Cpl. Justin Stark, an infantry soldier with the Argyle and Sutherland Highlanders of Canada, killed himself in the John W. Foote VC Armouries in Hamilton in October of 2011. He was 22 years old.
Stark’s mother Denise received a cheque in the mail from the federal government — presumably for owed military pay — a few days ago, said Keven Ellis, the president of the North Wall Riders Association, a motorcycle club that support soldiers and their families with fundraising and events.
“It’s humiliating and degrading,” said Ellis, who is speaking on behalf of the family as Stark’s mother is just “too distraught.”
“It took the wind out of her sails. It’s been two-and-a-half years and she gets a cheque in the mail from the government addressed to her son for one cent? This woman lost her son, and it seems like all these things keep falling on her.”
Stark began a seven-month tour in Afghanistan in May 2010 after being a part of the armouries in Hamilton for four years. His duties included patrols of Nakhonay, a village southwest of Kandahar City.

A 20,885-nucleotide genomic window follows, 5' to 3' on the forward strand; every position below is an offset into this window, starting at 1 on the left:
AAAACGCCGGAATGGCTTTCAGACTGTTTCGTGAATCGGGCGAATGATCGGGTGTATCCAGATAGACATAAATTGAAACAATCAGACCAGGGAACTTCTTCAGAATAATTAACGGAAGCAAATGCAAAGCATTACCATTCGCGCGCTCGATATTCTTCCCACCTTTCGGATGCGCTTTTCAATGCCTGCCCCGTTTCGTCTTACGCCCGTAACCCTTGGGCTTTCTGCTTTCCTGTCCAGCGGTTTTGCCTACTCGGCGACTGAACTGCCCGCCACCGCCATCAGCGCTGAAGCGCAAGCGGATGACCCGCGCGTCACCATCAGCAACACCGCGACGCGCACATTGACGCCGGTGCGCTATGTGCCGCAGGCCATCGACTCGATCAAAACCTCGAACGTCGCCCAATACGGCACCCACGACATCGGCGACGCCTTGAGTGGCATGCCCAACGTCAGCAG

His mother has been dealing with military tribunals for years to determine whether or not his death was work related. All that stress has has crippled her emotionally, Ellis said. She still visits his grave every single day.
“Every day is a major struggle for her. To lose her son like that is devastating,” he said.
In question period on Tuesday, Hamilton East-Stoney Creek MP Wayne Marston asked how this could have happened.
“After all his mother has gone through, this is inexcusable. Mr. Minister,” Marston said. “What will be done to ensure that this will never happen to another grieving mother again?”
Minister of National Defence Rob Nicholson said he agreed the situation was “absolutely ridiculous.”
“I extend the apologies of…everyone in the government to his mother. And we thank this individual for the service that he gave his country,” he said.
“That being said, Mr. Speaker, this is an insensitive bureaucratic screw-up. I’ve just learned of it now and I will take steps immediately to ensure that something like this should never happen again.”
Ellis told the CBC that the Stark family isn’t looking for apologies – they’re looking for change.
“If it had been in the first year, she would have understood. But this is inexcusable,” he said.
“At the end of the day, this is a young man who defended our country. He deserves better.”Suggest a correction